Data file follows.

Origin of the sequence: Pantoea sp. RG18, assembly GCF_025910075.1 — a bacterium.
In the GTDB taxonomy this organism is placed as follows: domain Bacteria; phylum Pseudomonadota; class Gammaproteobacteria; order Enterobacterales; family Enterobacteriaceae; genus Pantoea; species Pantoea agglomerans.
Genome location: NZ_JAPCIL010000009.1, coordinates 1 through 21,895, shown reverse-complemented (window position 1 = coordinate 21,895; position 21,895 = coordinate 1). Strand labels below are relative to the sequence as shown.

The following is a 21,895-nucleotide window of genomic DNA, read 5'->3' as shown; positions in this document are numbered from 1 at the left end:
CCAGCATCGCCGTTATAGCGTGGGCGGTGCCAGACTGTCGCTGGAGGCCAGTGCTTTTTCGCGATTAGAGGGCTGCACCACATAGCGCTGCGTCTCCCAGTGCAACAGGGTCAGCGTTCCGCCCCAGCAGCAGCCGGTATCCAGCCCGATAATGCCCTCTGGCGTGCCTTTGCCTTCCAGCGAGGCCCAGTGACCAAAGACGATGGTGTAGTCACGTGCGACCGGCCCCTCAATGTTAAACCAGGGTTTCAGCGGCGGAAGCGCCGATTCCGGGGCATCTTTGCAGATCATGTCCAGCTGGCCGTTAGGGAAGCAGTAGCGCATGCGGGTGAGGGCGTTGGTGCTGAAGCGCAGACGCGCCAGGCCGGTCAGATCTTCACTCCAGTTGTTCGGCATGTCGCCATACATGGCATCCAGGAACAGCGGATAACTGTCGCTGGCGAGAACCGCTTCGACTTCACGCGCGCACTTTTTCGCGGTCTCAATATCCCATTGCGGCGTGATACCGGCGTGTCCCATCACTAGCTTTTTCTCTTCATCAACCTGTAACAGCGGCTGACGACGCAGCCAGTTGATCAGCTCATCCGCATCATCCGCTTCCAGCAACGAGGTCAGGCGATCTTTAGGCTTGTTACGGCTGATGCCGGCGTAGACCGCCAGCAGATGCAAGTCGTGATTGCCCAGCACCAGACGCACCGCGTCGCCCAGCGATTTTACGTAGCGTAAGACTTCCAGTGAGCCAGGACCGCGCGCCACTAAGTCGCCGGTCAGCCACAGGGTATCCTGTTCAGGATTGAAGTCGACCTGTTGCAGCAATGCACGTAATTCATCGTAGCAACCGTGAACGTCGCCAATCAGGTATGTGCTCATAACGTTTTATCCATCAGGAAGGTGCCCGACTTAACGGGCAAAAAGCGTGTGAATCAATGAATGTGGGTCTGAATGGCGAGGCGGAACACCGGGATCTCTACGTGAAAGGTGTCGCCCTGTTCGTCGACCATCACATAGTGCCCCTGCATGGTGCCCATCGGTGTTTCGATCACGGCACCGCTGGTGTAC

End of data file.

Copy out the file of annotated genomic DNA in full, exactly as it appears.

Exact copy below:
Origin of the sequence: Pantoea sp. RG18, assembly GCF_025910075.1 — a bacterium.
In the GTDB taxonomy this organism is placed as follows: domain Bacteria; phylum Pseudomonadota; class Gammaproteobacteria; order Enterobacterales; family Enterobacteriaceae; genus Pantoea; species Pantoea agglomerans.
Genome location: NZ_JAPCIL010000009.1, coordinates 1 through 21,895, shown reverse-complemented (window position 1 = coordinate 21,895; position 21,895 = coordinate 1). Strand labels below are relative to the sequence as shown.

The following is a 21,895-nucleotide window of genomic DNA, read 5'->3' as shown; positions in this document are numbered from 1 at the left end:
CCAGCATCGCCGTTATAGCGTGGGCGGTGCCAGACTGTCGCTGGAGGCCAGTGCTTTTTCGCGATTAGAGGGCTGCACCACATAGCGCTGCGTCTCCCAGTGCAACAGGGTCAGCGTTCCGCCCCAGCAGCAGCCGGTATCCAGCCCGATAATGCCCTCTGGCGTGCCTTTGCCTTCCAGCGAGGCCCAGTGACCAAAGACGATGGTGTAGTCACGTGCGACCGGCCCCTCAATGTTAAACCAGGGTTTCAGCGGCGGAAGCGCCGATTCCGGGGCATCTTTGCAGATCATGTCCAGCTGGCCGTTAGGGAAGCAGTAGCGCATGCGGGTGAGGGCGTTGGTGCTGAAGCGCAGACGCGCCAGGCCGGTCAGATCTTCACTCCAGTTGTTCGGCATGTCGCCATACATGGCATCCAGGAACAGCGGATAACTGTCGCTGGCGAGAACCGCTTCGACTTCACGCGCGCACTTTTTCGCGGTCTCAATATCCCATTGCGGCGTGATACCGGCGTGTCCCATCACTAGCTTTTTCTCTTCATCAACCTGTAACAGCGGCTGACGACGCAGCCAGTTGATCAGCTCATCCGCATCATCCGCTTCCAGCAACGAGGTCAGGCGATCTTTAGGCTTGTTACGGCTGATGCCGGCGTAGACCGCCAGCAGATGCAAGTCGTGATTGCCCAGCACCAGACGCACCGCGTCGCCCAGCGATTTTACGTAGCGTAAGACTTCCAGTGAGCCAGGACCGCGCGCCACTAAGTCGCCGGTCAGCCACAGGGTATCCTGTTCAGGATTGAAGTCGACCTGTTGCAGCAATGCACGTAATTCATCGTAGCAACCGTGAACGTCGCCAATCAGGTATGTGCTCATAACGTTTTATCCATCAGGAAGGTGCCCGACTTAACGGGCAAAAAGCGTGTGAATCAATGAATGTGGGTCTGAATGGCGAGGCGGAACACCGGGATCTCTACGTGAAAGGTGTCGCCCTGTTCGTCGACCATCACATAGTGCCCCTGCATGGTGCCCATCGGTGTTTCGATCACGGCACCGCTGGTGTAC